Tactical RPG fans rejoice, as Vanguard Bandits has found its way to the PlayStation Network via Monkey Paw games! If this enthusiastic outburst has you puzzled, then chances are you haven’t heard of this game. This is somewhat forgivable, to be fair, as original developers, Human Entertainment, didn’t see it published in Europe. However, with more than ten years passed since its initial release in Japan and North America, has it still got something to offer? In short… not really.
We enter the game as Bastion, a young and inexperienced soldier still under tutoring from his father. However, he is restless and eager to spread his wings and convince his father that he’s worthy of fighting the dreaded Empire. From here, were tossed into a familiar story of a Continent plagued by civil war between rival factions. Unfortunately, the whole “unlikely band of heroes” teaming up to take down “the oppressive Empire” is as yawn-worthy as it sounds, and the cast of characters do little to involve you in any committed sort of way. There are at least some twists and turns along the way, but none that make it stand out from every other standard RPG storyline.
Don’t get me wrong, it’s a good game, but I can almost guarantee that you’ve played better turn-based RPGs since 2000, likely in the form of Final Fantasy Tactics or the Disgaea series. This being the case, Vanguard Bandits may feel rather archaic to late adopters, but the fundamentals are spot on and it soon becomes easy to overlook its cracks of age and enjoy the solid gameplay underneath.
Said gameplay consists mainly of 2D sprites taking turns on a grid of squares representing, in 3D, different environments like grassy plains, dirt paths and dusty trenches. Luckily, Vanguard Bandits hasn’t aged that much visually thanks to the genre’s general lack of reliance on graphics. What matters here instead is the depth of gameplay which, against the test of time, Vanguard Bandits has maintained. Starting with just two characters and gaining more followers as you progress, you must battle your way through 60 missions on board your ATAC (All Terrain Armoured Combatant). At the start of each turn, you can manoeuvre your mechanical monstrosity over a limited amount of tiles and into an attack position. From here, you’re prompted to select your command and attempt to disable your enemy’s ATAC. The game throws you straight into the deep end on the first mission without as much as a tutorial, but it only takes two minutes to adapt to what is essentially turn-based battling at its most basic.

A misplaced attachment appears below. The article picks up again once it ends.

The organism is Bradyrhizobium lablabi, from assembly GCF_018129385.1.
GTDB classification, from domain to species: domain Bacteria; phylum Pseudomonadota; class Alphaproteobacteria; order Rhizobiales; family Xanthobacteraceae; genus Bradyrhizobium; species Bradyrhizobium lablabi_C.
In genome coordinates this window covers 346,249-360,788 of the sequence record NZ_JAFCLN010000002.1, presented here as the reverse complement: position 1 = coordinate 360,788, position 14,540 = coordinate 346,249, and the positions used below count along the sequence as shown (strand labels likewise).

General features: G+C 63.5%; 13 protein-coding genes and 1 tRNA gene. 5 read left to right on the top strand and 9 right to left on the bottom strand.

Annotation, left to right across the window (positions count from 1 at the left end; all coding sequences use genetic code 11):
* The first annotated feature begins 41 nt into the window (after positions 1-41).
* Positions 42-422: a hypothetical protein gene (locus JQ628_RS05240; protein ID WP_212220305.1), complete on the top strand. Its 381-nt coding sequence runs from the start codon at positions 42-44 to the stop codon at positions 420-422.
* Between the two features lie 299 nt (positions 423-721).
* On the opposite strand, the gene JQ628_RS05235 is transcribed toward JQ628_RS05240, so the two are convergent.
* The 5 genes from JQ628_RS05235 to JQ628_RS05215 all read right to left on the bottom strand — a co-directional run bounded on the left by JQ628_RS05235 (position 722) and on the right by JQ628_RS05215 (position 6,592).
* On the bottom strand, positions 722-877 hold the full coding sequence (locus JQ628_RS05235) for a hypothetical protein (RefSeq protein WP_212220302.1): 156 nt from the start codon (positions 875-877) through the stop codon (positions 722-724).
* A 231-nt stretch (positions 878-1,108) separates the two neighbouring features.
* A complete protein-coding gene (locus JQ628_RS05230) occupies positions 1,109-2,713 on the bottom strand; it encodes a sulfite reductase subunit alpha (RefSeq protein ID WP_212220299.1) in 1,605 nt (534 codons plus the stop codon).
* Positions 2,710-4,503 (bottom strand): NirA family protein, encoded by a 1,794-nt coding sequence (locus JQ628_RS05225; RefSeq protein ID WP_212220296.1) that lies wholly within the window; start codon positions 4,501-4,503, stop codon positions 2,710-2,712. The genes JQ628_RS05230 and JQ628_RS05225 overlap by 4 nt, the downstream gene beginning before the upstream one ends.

Although you may feel rather limited in what you can do on the battlefield, rushing in like an idiot will get you killed. The first few missions may let you away with such ignorance but don’t be fooled, it gets pretty tough pretty quick. Hang tight though, just dust off that old brain of yours and you’ll be flanking ass in no time at all. The more experience you earn, the easier the game will be in the long run. When you do level-up though, be sure to spread your skill points wisely among your attributes; it’s no good being a defensive powerhouse if you haven’t got the skill to fight back.
A nice addition, and a feature that was the game’s key selling point in 2000, is the impressively rendered battle animations. When your humble little sprites clash on the grid, a fully rendered battle sequence takes place to visualise what just transpired. They’re quite pretty to look at, but they usually only last a few seconds. This is understandable though, as it wouldn’t suit if the battle sequences were to break the flow of gameplay.
The multitude of missions are broken up by cut-scenes that, while just a tad long-winded, do a great job of progressing the story and presenting new scenarios inevitably leading to some more robot stomping. Also, just before a new mission kicks off, you’re given the opportunity to cash in your loot and buy new items to aid you in your quest. Be sure to equip the best gear too, as you’ll encounter better weapons, stones and amulets that will increase your stats.
If you have the patience to wait out the story sequences between battles, you’ll find the traditional turn-based gameplay to be as engaging as it’s ever been. It might not match up to other releases in the genre over the past eleven years, but Vanguard Bandits is a deep, tactical gaming experience that feels rejuvenated for 2011 with easy access through PSN and a relatively low asking price considering the content on offer.
REVIEW CODE: A complimentary Sony Playstation 3 code was provided to Brash Games for this review. Please send all review code enquiries to firstname.lastname@example.org.
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